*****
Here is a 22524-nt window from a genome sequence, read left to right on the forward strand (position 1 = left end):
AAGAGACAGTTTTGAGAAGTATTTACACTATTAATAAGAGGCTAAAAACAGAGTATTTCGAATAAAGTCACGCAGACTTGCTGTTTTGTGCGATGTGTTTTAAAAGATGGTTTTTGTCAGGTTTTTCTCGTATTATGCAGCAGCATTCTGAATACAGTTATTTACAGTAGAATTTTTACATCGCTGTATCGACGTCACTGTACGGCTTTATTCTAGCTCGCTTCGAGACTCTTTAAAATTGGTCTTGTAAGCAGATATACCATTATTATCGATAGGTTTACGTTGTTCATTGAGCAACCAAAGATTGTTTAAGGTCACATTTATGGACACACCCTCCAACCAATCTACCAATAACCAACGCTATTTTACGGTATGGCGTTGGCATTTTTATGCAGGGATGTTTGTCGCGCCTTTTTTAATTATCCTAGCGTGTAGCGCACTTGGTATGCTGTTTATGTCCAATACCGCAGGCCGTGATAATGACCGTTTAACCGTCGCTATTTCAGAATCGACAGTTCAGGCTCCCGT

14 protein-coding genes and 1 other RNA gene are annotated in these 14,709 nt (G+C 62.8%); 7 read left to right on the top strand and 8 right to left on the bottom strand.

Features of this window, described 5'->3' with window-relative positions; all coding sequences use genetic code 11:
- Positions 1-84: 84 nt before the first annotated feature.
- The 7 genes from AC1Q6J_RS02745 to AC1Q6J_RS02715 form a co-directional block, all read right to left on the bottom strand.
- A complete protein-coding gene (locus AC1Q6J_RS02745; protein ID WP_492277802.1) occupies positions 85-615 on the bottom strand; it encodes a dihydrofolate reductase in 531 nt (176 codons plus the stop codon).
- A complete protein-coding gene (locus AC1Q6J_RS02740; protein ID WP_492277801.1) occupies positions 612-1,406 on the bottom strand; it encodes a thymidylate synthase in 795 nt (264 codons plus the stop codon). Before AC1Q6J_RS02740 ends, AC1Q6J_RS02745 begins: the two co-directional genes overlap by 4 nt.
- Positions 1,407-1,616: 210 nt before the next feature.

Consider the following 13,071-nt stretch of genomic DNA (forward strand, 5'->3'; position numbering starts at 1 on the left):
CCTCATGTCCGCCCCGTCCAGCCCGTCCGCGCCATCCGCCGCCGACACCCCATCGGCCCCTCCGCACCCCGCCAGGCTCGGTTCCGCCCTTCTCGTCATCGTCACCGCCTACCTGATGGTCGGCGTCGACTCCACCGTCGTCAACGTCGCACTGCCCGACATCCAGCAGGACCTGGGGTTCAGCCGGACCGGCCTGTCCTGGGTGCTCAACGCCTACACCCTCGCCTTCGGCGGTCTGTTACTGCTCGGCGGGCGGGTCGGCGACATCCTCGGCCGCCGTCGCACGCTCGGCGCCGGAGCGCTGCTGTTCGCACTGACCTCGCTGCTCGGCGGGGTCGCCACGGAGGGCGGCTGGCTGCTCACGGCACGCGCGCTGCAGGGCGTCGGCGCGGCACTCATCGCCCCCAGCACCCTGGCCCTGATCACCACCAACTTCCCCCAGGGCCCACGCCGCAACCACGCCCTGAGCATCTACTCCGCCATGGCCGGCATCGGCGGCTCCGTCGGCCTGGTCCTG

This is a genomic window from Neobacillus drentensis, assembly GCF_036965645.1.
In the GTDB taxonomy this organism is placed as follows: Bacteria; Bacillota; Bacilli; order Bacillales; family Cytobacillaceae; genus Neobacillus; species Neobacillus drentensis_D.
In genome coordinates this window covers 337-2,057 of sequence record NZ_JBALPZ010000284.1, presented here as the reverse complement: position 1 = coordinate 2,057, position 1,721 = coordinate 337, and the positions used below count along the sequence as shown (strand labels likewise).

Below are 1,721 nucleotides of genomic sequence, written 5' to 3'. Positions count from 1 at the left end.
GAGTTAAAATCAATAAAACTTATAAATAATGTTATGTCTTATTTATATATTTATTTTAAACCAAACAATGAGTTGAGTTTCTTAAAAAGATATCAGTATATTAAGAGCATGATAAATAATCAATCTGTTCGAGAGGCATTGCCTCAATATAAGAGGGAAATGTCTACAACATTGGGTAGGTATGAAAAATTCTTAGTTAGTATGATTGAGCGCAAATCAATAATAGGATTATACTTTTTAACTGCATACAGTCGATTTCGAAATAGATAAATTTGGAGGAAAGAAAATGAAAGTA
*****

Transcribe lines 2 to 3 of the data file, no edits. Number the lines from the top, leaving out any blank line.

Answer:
AAGAGACAGTTTTGAGAAGTATTTACACTATTAATAAGAGGCTAAAAACAGAGTATTTCGAATAAAGTCACGCAGACTTGCTGTTTTGTGCGATGTGTTTTAAAAGATGGTTTTTGTCAGGTTTTTCTCGTATTATGCAGCAGCATTCTGAATACAGTTATTTACAGTAGAATTTTTACATCGCTGTATCGACGTCACTGTACGGCTTTATTCTAGCTCGCTTCGAGACTCTTTAAAATTGGTCTTGTAAGCAGATATACCATTATTATCGATAGGTTTACGTTGTTCATTGAGCAACCAAAGATTGTTTAAGGTCACATTTATGGACACACCCTCCAACCAATCTACCAATAACCAACGCTATTTTACGGTATGGCGTTGGCATTTTTATGCAGGGATGTTTGTCGCGCCTTTTTTAATTATCCTAGCGTGTAGCGCACTTGGTATGCTGTTTATGTCCAATACCGCAGGCCGTGATAATGACCGTTTAACCGTCGCTATTTCAGAATCGACAGTTCAGGCTCCCGT

14 protein-coding genes and 1 other RNA gene are annotated in these 14,709 nt (G+C 62.8%); 7 read left to right on the top strand and 8 right to left on the bottom strand.